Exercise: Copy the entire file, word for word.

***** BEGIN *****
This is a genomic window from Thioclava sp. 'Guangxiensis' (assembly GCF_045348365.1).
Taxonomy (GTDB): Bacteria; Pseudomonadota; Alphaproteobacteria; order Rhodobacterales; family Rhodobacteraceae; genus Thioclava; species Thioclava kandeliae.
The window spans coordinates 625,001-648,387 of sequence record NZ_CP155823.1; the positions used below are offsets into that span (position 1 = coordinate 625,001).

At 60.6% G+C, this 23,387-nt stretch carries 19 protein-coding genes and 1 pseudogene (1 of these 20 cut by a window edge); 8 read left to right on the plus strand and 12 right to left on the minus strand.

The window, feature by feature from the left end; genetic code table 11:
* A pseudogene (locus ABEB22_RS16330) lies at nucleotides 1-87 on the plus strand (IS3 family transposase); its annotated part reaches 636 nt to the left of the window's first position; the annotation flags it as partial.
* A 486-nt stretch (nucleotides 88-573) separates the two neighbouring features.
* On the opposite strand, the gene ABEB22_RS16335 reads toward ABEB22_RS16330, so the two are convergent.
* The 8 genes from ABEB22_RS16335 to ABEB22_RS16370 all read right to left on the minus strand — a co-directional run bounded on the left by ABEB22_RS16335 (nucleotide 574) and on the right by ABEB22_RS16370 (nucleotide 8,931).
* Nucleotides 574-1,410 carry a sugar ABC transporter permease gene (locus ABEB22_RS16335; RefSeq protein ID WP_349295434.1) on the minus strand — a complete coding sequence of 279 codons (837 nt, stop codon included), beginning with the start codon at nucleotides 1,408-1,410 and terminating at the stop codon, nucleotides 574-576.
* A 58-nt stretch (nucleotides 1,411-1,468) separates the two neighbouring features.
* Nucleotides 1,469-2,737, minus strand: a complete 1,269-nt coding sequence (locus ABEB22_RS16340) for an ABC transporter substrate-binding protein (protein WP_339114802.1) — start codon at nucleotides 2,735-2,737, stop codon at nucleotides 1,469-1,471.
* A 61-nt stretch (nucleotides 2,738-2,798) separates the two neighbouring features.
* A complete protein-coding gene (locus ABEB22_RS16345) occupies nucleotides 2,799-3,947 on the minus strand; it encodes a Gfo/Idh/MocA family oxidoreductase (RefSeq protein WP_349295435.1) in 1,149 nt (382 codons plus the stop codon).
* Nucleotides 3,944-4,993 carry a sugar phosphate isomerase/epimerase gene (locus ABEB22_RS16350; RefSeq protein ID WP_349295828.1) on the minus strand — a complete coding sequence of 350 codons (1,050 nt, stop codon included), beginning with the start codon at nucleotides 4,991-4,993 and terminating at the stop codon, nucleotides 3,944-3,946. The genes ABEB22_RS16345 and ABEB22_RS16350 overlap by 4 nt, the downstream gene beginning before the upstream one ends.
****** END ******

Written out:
This is a genomic window from Thioclava sp. 'Guangxiensis' (assembly GCF_045348365.1).
Taxonomy (GTDB): Bacteria; Pseudomonadota; Alphaproteobacteria; order Rhodobacterales; family Rhodobacteraceae; genus Thioclava; species Thioclava kandeliae.
The window spans coordinates 625,001-648,387 of sequence record NZ_CP155823.1; the positions used below are offsets into that span (position 1 = coordinate 625,001).

At 60.6% G+C, this 23,387-nt stretch carries 19 protein-coding genes and 1 pseudogene (1 of these 20 cut by a window edge); 8 read left to right on the plus strand and 12 right to left on the minus strand.

The window, feature by feature from the left end; genetic code table 11:
* A pseudogene (locus ABEB22_RS16330) lies at nucleotides 1-87 on the plus strand (IS3 family transposase); its annotated part reaches 636 nt to the left of the window's first position; the annotation flags it as partial.
* A 486-nt stretch (nucleotides 88-573) separates the two neighbouring features.
* On the opposite strand, the gene ABEB22_RS16335 reads toward ABEB22_RS16330, so the two are convergent.
* The 8 genes from ABEB22_RS16335 to ABEB22_RS16370 all read right to left on the minus strand — a co-directional run bounded on the left by ABEB22_RS16335 (nucleotide 574) and on the right by ABEB22_RS16370 (nucleotide 8,931).
* Nucleotides 574-1,410 carry a sugar ABC transporter permease gene (locus ABEB22_RS16335; RefSeq protein ID WP_349295434.1) on the minus strand — a complete coding sequence of 279 codons (837 nt, stop codon included), beginning with the start codon at nucleotides 1,408-1,410 and terminating at the stop codon, nucleotides 574-576.
* A 58-nt stretch (nucleotides 1,411-1,468) separates the two neighbouring features.
* Nucleotides 1,469-2,737, minus strand: a complete 1,269-nt coding sequence (locus ABEB22_RS16340) for an ABC transporter substrate-binding protein (protein WP_339114802.1) — start codon at nucleotides 2,735-2,737, stop codon at nucleotides 1,469-1,471.
* A 61-nt stretch (nucleotides 2,738-2,798) separates the two neighbouring features.
* A complete protein-coding gene (locus ABEB22_RS16345) occupies nucleotides 2,799-3,947 on the minus strand; it encodes a Gfo/Idh/MocA family oxidoreductase (RefSeq protein WP_349295435.1) in 1,149 nt (382 codons plus the stop codon).
* Nucleotides 3,944-4,993 carry a sugar phosphate isomerase/epimerase gene (locus ABEB22_RS16350; RefSeq protein ID WP_349295828.1) on the minus strand — a complete coding sequence of 350 codons (1,050 nt, stop codon included), beginning with the start codon at nucleotides 4,991-4,993 and terminating at the stop codon, nucleotides 3,944-3,946. The genes ABEB22_RS16345 and ABEB22_RS16350 overlap by 4 nt, the downstream gene beginning before the upstream one ends.